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> Bursts Spotted at Milky Way's Black Hole - Yahoo! News
SPACE.com Space.com Staff
space.com 2 hrs 44 mins ago
Outbursts from the black hole at the center of our Milky Way galaxy
generate material that is stretched as it orbits near the
New observations from two telescopes provide a better look at what's
going on down there.
While black holes can't be seen, material swirling into one is
superheated, giving off radiation that can be observed. While the
Milky Way's black hole is not among the most active in the universe,
it is prone to flare-ups.
A team of European and US astronomers used ESO's Very Large Telescope
(VLT) and the Atacama Pathfinder Experiment (APEX) telescope, both in
Chile, to study light from the black hole, called Sagittarius A*, at
near-infrared wavelengths and the longer submillimeter wavelengths
This is the first time that astronomers have recorded an outburst
with these telescopes simultaneously.
"Observations like this, over a range of wavelengths, are really the
only way to understand what's going on close to the black hole," said
Andreas Eckart of the University of Cologne, who led the team.
Sagittarius A* is about 26,000 light-years away. It is a supermassive
black hole with a mass of about 4 million times that of the sun.
Most, if not all, galaxies are thought to have a supermassive black
hole in their centers.
"Sagittarius A* is unique, because it is the nearest of these monster
black holes, lying within our own galaxy," said team member Frederick
K. Baganoff of MIT. "Only for this one object can our current
telescopes detect these relatively faint flares from material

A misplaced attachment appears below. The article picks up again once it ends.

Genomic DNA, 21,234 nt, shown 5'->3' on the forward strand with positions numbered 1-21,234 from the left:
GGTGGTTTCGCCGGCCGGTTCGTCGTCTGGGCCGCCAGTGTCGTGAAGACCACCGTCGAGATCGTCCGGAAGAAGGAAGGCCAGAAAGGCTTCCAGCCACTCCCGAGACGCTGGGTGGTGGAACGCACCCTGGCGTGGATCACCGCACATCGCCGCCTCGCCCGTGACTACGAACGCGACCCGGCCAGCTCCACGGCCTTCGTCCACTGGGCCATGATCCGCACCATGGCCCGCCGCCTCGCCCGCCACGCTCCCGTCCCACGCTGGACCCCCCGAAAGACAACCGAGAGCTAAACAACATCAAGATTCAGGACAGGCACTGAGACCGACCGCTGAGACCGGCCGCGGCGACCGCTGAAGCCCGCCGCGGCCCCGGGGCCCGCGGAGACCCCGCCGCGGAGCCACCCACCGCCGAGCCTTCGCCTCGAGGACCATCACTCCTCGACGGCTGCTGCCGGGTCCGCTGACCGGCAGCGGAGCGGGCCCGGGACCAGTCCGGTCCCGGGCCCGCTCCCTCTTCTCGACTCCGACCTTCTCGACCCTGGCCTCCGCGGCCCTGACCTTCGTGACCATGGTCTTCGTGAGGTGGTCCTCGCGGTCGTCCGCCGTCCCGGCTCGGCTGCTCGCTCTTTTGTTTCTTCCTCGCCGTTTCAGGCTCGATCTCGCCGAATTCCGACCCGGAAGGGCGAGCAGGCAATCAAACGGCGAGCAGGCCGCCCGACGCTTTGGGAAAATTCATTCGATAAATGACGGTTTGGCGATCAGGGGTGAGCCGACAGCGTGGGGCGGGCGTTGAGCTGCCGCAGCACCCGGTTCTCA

orbiting just outside the event horizon."
The emission from Sagittarius A* is thought to come from gas thrown
off by stars, which then orbits and falls into the black hole.
The researchers detected violently variable infrared emission, with
four major flares over a six-hour period. The submillimeter-
wavelength results showed flares that began more than an hour after
the infrared flares.
The researchers explain that this time delay is probably caused by
the rapid expansion, at speeds of about 3.1 million mph (5 million
kph), of the clouds of gas that are emitting the flares. This
expansion causes changes in the character of the emission over time.
The material was moving at only 0.5 percent of the speed of light. To
escape from the very strong gravity so close to the black hole, the
gas would have to be traveling at half the speed of light 100 times
faster than detected - and so the researchers believe that the gas
cannot be streaming out in a jet. Instead, they suspect that a blob
of gas orbiting close to the black hole is being stretched out, like
dough in a mixing bowl, and this is causing the expansion.